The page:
Services

Stacked-stones
Call or email me – 0203 051 1303 , roger909@btinternet.com Longcroft House, Victoria Avenue, Bishopsgate, EC2M 4NS

I have been working as a counsellor for over 15 years providing effective

counselling solutions for many different issues including:

 Stress

 Anxiety

 Giving presentations

 Self confidence and self esteem

 Anger management

 Relationship problems

 Depression

 Post traumatic reactions

The main approach that I use in my counselling work is Cognitive Behavioural

Therapy or CBT. CBT is the therapeutic approach most widely used in the NHS

and it is a method which provides clients with a range of strategies that they can

use in order to overcome their difficulties.

Although CBT is at the core of what I do, I am trained in several other approaches

including psychodynamic counselling and Eye Movement Desensitzation

Reprocessing or EMDR. I will use these approaches with some clients when I feel

that they are the methods most likely to bring about positive results.

How does CBT work?

The starting point for CBT is helping the client to understand what is causing

their difficulties. CBT theory suggests that there are a number of different factors

that lie behind problems like stress, anxiety, low confidence or depression.

Firstly there are the things pressures and triggers that we have to face –

problems like having a huge workload or not being successful in a job interview.

How we think is the second key factor. CBT counsellors argue that excessively

negative thinking lies at the heart of psychological problems and a fundamental

idea here is that how we feel is actually driven by the thoughts that go through

our minds. People often have recurrent negative thought patterns that have been

with them for many years, and another aspect of CBT is to look for the

experiences earlier in our lives that put these negative thought patterns into

place.

The third factor looks at the way in which our behaviour might be contributing

to how we feel. People who are stressed, for example, often isolate themselves

and stop seeing their friends. But socializing with friends is actually something

that might help to alleviate stress. CBT counsellors help their clients to recognize

how what they are doing is affecting how they are feeling, showing them that

often their behaviour patterns are actually making their core problems worse.

A fourth area, and one that is often neglected, is how psychological problems

affect us physically. Stress and depression mess up your sleep and leave you

feeling exhausted. Headaches, digestive problems, colds, flu and a range of other

physical issues can also be problems. Feeling physically run down only serves to

reduce your ability to deal with your problems and is the fourth important area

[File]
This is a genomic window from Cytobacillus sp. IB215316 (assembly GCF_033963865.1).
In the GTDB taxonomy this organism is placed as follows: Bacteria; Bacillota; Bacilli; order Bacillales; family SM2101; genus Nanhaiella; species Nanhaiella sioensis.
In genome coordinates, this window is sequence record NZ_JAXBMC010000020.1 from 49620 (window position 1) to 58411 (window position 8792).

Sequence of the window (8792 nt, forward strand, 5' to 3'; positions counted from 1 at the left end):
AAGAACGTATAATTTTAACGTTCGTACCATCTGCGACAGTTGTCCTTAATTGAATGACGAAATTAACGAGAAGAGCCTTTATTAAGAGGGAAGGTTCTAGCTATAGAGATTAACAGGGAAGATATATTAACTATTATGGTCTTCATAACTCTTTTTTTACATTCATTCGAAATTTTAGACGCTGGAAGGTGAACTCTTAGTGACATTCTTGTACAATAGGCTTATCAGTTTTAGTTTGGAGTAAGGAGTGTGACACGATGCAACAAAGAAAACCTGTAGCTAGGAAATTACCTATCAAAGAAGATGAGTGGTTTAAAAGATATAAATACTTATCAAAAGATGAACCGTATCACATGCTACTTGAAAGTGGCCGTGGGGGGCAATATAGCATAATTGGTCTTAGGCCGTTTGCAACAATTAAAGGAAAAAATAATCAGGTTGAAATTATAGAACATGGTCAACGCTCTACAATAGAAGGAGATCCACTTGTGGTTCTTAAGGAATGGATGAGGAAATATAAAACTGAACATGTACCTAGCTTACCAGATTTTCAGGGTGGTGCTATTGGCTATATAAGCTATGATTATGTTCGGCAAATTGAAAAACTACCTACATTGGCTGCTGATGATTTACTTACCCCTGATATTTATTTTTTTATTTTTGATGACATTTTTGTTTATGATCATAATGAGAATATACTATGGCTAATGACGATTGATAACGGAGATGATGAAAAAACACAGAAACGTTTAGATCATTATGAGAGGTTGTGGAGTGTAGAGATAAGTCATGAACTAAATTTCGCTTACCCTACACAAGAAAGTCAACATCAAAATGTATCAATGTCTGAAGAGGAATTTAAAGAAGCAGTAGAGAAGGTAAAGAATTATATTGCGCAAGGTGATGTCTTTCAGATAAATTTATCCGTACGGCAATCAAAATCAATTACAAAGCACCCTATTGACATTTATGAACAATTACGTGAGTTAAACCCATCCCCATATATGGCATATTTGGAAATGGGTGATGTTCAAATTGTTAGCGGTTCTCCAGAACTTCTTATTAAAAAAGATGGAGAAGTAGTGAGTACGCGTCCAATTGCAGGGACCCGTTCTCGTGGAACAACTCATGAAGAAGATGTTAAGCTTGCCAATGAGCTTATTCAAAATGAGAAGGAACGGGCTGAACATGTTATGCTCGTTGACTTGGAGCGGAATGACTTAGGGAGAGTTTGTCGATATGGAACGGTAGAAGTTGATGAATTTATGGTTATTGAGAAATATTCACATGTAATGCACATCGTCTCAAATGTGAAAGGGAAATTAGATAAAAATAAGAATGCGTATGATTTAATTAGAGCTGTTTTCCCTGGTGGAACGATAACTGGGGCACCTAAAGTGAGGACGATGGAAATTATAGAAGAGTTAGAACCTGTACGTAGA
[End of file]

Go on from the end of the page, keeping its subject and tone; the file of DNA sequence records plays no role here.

to look at when trying to understand a mental health problem.

CBT argues, then, that there are four key areas that drive our mental health

difficulties:

 The pressures that we have to deal

 Our negative thought patterns

 Unhelpful behaviour patterns

 Our physical reactions

CBT then looks for solutions to their clients’ problems by proposing a series of

strategies that will bring improvements in each of the four areas. Basic to CBT is

the idea of giving the client a toolkit of strategies in order to overcome their

difficulties.

When it comes to the pressures, the counsellor will look at the changes clients

can make to ease the pressures they face. People often assume that there is little

that they can do to change their situations, but usually there is much more

potential for change than we realize. CBT counsellors help their clients to see

what can be changed, and to better come to terms with the things that can’t be

changed.

Working with thoughts is the second vital strategy in CBT technique. Clients with

mental health issues usually have constantly recurring negative thoughts, and

these thoughts are also usually unrealistic and excessive in their negativity. CBT

counsellors show clients how to block the constant thoughts so that they are less

intrusive, and they show clients how to challenge their excessively negative

thoughts, and to replace them with thinking that is more realistic and more

helpful.

With behaviour the key question is to look at how what the client is doing is

affecting how they are feeling. CBT counsellors are skilled at spotting the

behaviour patterns that are fuelling clients’ problems and helping them to

replace them with more helpful ways of living your life.

Finally CBT counsellors will help clients tackle the physical impact of mental

health difficulties, for example by showing them effective relaxation techniques

or looking at ways of improving health, diet and physical resilience.

By working with these four key dimensions, CBT counsellors provide their

clients with a personalized set of strategies which help them to tackle their

difficulties. These strategies will usually take some practice, but the aim is that

the client becomes able to resolve their problems on their own so that after a

while they no longer depend on their counsellor. Because of this, CBT counselling

is typically a short term kind of therapy and most CBT work will not exceed 20

sessions.